WASHINGTON (CNN) - Judge Sonia Sotomayor continued making the rounds on Capitol Hill Wednesday, meeting several additional U.S. senators who will help decide whether she becomes the country's first Hispanic Supreme Court justice.
At the same time, one leading Republican backed away from earlier heated criticism of Sotomayor in which he labeled her a racist. The shift appeared to reflect an ongoing debate within the GOP on how best to critique Sotomayor without alienating women or Hispanic voters.
Former House Speaker Newt Gingrich said he initially reacted too strongly after reading a 2001 speech by Sotomayor in which she said she "would hope that a wise Latina woman, with the richness of her experiences, would more often than not reach a better conclusion than a white male who hasn't lived that life."
Gingrich wrote last week in the on-line forum Twitter that Sotomayor's remarks were racist and that she should therefore be forced to withdraw as President Barack Obama's nominee.
"New racism is no better than old racism," Gingrich wrote. "White man racist nominee would be forced to withdraw. Latina woman racist should also withdraw."
On Wednesday, however, Gingrich released a lengthy op-ed in that seemed to back away from his initial reaction.
NEW YORK (CNNMoney.com) - Data suggest the economic contraction may be slowing, but the economy is hardly out of the woods, Federal Reserve Chairman Ben Bernanke told lawmakers on Wednesday.
"A number of factors are likely to continue to weigh on consumer spending, among them the weak labor market, the declines in equity and housing wealth that households have experienced over the past two years, and still-tight credit conditions," Bernanke said.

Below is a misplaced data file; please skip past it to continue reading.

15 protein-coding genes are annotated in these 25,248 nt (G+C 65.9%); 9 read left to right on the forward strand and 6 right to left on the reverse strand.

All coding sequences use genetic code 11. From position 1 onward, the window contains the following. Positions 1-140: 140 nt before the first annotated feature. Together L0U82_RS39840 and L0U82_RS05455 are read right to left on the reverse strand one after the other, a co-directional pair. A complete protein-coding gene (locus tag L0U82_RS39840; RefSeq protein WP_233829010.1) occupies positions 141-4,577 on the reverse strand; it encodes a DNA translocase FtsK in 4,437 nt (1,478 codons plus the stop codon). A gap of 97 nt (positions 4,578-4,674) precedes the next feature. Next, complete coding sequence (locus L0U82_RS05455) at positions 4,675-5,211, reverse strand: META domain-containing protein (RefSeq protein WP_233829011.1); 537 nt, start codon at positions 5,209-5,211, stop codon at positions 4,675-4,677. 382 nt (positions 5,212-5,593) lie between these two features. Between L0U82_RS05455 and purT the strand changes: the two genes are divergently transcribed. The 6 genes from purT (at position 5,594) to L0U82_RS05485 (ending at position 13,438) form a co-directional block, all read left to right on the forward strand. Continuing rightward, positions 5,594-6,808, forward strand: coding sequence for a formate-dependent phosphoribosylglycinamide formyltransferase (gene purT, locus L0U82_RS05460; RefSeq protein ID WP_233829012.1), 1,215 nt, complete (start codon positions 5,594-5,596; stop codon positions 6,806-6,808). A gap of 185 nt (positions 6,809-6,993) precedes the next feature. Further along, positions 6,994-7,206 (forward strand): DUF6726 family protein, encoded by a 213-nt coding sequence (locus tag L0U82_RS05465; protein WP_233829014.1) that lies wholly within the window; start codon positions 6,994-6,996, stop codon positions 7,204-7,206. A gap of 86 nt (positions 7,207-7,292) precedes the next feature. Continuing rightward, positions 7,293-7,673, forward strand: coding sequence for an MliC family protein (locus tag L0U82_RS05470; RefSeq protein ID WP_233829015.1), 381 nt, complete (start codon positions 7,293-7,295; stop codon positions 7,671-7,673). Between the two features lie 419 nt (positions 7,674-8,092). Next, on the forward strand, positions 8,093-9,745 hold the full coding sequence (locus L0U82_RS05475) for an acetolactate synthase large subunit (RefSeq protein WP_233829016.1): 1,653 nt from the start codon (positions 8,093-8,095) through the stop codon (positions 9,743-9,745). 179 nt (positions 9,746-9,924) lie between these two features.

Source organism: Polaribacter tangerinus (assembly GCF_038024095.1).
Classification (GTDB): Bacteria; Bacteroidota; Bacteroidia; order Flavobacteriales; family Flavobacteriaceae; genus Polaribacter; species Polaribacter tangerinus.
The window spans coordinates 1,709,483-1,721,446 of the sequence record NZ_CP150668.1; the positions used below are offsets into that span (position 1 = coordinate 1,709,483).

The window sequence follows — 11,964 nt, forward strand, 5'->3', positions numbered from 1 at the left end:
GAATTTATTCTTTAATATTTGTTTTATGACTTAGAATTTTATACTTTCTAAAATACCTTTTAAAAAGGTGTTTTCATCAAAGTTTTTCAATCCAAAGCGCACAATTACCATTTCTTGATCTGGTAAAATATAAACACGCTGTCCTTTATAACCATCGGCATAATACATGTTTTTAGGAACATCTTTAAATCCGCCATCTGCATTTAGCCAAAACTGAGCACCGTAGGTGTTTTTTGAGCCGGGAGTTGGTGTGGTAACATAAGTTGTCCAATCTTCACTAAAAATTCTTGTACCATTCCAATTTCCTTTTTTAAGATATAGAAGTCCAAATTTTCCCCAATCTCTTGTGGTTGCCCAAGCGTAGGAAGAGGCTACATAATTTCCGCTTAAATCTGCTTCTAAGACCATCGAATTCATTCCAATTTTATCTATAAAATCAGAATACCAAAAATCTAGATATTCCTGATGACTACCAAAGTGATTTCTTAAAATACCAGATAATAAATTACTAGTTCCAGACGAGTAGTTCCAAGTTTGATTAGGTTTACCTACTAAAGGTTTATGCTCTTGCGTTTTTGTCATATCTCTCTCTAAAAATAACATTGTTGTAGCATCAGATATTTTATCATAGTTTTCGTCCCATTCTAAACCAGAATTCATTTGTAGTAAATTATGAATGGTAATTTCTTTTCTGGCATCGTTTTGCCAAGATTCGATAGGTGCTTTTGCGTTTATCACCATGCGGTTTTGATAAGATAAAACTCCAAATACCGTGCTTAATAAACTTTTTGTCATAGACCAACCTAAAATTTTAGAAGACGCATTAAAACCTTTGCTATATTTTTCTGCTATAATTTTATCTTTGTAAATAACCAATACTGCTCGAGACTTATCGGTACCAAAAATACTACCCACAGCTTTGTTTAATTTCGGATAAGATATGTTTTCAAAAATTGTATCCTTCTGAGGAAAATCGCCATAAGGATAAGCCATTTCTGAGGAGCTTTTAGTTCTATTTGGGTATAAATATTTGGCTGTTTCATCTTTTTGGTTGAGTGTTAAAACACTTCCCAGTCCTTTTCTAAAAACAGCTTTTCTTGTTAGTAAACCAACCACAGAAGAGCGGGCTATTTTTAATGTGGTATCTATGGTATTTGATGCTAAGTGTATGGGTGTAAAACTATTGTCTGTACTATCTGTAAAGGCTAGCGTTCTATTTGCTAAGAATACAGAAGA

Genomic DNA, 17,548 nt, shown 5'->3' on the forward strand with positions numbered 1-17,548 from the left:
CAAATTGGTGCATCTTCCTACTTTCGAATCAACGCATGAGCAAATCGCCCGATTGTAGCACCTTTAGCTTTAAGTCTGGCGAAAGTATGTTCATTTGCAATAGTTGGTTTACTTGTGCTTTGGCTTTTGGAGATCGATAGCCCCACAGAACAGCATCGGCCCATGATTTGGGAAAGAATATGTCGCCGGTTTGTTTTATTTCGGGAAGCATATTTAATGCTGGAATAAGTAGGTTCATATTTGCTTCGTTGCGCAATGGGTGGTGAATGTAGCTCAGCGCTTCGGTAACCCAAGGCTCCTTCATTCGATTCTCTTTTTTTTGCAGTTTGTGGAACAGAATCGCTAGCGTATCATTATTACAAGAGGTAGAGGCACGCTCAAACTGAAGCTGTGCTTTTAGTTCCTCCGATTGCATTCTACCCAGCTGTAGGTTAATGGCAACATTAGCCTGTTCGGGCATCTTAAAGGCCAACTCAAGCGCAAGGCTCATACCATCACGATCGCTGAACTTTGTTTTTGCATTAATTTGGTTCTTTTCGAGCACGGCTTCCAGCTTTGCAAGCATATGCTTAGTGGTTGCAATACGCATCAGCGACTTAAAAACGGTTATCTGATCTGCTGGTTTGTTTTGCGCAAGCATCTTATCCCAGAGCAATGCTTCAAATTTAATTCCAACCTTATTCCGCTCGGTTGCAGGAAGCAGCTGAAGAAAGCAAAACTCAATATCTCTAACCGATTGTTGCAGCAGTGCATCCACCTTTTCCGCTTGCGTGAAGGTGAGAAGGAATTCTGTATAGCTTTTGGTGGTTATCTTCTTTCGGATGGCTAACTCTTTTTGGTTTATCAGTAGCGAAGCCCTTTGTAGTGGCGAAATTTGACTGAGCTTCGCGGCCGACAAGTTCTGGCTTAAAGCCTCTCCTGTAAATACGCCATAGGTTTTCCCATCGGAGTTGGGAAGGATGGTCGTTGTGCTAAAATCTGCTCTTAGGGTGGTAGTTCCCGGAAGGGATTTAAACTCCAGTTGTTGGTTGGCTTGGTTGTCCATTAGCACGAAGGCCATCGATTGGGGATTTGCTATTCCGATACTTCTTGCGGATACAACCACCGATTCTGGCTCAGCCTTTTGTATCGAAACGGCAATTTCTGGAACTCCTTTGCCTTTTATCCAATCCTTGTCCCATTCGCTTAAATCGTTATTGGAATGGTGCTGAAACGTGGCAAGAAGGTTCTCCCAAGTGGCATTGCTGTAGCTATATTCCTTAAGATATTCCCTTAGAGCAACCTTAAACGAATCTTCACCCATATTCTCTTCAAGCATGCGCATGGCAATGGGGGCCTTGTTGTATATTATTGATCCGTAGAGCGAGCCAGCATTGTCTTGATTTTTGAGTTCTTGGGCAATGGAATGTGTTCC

Bernanke said he still anticipates that the economy will start its recovery later this year, but cautioned that "recovery will only gradually gain momentum and that economic slack will diminish slowly. In particular, businesses are likely to be cautious about hiring and the unemployment rate is likely to rise for a time, even after economic growth resumes."
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RIYADH, Saudi Arabia (CNN) - President Barack Obama arrived Wednesday in Riyadh, Saudi Arabia for the first day of a Middle East trip during which he
will make a long-awaited speech on foreign policy aimed at mending U.S.-Muslim relations.
Not long after arriving, the U.S. president and Saudi King Abdullah went to the king's farm for a welcome reception, to be followed by a meeting between the two leaders.
Obama leaves late in the day for Cairo, Egypt, where he is to address a mostly Muslim audience early Thursday afternoon (6 a.m. ET).
His plans to improve America's image among Muslims have been in the works since his first week in office.
"My job is to communicate the fact that the United States has a stake in the well-being of the Muslim world, that the language we use has to be a language of respect," Obama said in a January interview with Al-Arabiya television network. "I have Muslim members of my family. I have lived in Muslim
(CNN) - Al Qaeda leader Osama bin Laden purportedly issued another statement Wednesday, saying U.S. policy in Pakistan has generated "new seeds of hatred and revenge against America."